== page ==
Just found scale insects on a large Hibiscus indoors. ItÂ s been years since I had these on anything, and never on something so big. Is there a particular spray that is good, or do I need to pick them off one by one? Or pick-then-spray?
Hi Linnea56. First, isolate your Hibiscus from other plants.
Hand-picking works, but depending on the amount of scale, it's a slow and long process, plus by not spraying, you're only removing older bugs, missing eggs and crawlers (babies).
I don't use chemical sprays for a couple reasons, one being we have birds. Chemicals can kill a bird and who knows how harmful it is to other pets and people.
When it comes to insecticides, I mix my own natural/organic ingredients, ingredients depend on type of insect.
The best method I've found killing scale is by foliar spraying Fish Emulsion. FE's main use is organic fertilizing, either by mixing with water, then applying to soil or spraying leaves/foliar feedings.
I was told this useful tidbit from a citrus nursery owner in Fl. She uses it as a preventative on Citrus trees.
1 capful of FE, warm/room temp water, in a 16 or so ounce spray bottle. Shake thoroughly. Spray all portions of the plant, upper and lower leaves, stems, trunk, everywhere.
Spray a second application a week later.
Linn, FE does the job. The only problem is it has a fishy odor. The smell lasts 2-3 days depending on ventilation in your house. On warm days, crack open a window. There is an odorless FE, but I've never used it, so can't vow if it's as odorless as they say. lol.
Since our temps warmed up, you can bring your Hib outside, spray, and let sit 1-3 hours. Don't forget to bring Hib back in at night. As long as temps are 55-60F and up, you haven't any worries.
There are other oils, and/or chemicals, but I prefer FE. Good luck whatever you choose. Don't forget to isolate Hib, Toni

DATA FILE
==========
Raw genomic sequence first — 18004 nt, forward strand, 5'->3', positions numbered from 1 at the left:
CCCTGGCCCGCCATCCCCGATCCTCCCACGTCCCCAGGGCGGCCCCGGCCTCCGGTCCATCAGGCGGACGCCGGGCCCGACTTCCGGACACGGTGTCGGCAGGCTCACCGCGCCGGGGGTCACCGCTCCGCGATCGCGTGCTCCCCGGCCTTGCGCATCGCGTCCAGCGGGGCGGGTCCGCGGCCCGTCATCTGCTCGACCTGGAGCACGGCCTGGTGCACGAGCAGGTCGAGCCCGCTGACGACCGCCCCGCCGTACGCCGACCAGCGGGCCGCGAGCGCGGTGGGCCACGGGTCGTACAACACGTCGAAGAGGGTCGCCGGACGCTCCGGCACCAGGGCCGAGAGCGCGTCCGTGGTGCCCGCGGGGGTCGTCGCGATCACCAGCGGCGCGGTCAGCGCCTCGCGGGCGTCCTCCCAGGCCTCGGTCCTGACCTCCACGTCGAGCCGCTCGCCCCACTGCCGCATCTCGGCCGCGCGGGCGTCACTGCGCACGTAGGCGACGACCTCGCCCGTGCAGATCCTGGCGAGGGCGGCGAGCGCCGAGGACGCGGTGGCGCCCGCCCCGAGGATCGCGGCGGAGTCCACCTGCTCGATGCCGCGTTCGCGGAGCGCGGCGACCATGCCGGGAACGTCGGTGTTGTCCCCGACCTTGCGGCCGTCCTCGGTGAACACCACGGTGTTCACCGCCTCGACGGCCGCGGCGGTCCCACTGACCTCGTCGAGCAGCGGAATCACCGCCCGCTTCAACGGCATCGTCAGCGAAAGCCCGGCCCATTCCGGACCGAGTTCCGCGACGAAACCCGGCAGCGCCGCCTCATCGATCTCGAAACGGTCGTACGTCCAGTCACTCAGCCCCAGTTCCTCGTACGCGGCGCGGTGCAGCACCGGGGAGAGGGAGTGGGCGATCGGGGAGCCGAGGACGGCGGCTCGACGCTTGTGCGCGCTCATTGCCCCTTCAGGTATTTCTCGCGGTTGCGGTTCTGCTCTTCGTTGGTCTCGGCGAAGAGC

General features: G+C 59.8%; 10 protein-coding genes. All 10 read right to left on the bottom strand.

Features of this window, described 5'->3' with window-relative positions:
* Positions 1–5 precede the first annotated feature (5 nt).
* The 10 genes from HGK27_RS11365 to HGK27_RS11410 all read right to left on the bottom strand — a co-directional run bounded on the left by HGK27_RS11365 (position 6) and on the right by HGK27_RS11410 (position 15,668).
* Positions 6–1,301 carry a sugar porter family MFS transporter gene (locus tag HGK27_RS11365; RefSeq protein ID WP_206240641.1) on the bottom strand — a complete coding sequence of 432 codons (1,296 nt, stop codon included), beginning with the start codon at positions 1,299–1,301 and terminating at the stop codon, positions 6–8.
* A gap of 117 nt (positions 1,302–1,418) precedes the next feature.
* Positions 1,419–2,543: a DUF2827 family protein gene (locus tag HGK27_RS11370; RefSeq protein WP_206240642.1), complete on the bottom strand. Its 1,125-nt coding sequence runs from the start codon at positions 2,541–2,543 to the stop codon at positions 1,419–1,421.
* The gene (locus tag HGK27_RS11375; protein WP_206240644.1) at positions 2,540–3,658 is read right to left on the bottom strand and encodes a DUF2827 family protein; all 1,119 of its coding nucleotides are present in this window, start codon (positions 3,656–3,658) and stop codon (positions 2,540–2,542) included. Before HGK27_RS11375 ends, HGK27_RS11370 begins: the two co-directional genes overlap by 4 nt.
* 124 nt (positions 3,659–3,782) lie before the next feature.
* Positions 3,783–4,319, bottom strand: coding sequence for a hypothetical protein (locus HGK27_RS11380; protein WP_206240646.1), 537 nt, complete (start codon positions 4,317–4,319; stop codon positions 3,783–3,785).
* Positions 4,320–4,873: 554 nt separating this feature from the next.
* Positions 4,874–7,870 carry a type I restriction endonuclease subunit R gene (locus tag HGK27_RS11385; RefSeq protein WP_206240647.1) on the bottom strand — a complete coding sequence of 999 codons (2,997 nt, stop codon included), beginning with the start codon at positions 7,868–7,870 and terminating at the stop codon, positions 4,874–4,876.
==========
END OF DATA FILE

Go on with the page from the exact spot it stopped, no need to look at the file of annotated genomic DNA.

Linnea, the most common method used to treat oyster shell scale insect is with rubbing alcohol which is applied in different ways.
One is to use a Q-Tip, soaked in the alcohol and the bug is then touched. The alcohol eats through the hard shell and kills the bug. Each bug though must be touched to be effective.
The other method is to treat the plant.
In a quart spray bottle, put 20 oz water, one tablespoon of dishSOAP and 4 oz rubbing alcohol. This amounts to about a 2% solution. If you feel it might be too strong, double the amount of water/half the amount of the other.
Take the plant out where you can spray indiscriminately and spray from top to bottom, bottom to top, ensuring all parts are covered.
Wait ten minutes, then rinse wellw ith tepid water. Again, from top to bottom, bottom to top and let's not forget to treat the soil as well. That's where the children are.
This method must be repeated 3 times in 20 days to break the cycle of the bug from egg, to larvae, to adult.
Then constant vigil is needed.
Another method is to use the dormant oil that is used outside in combo with lime sulfur.
Most plant bugs can be treated with the soap and water without concern of damage as long as the soap is not left on the plant.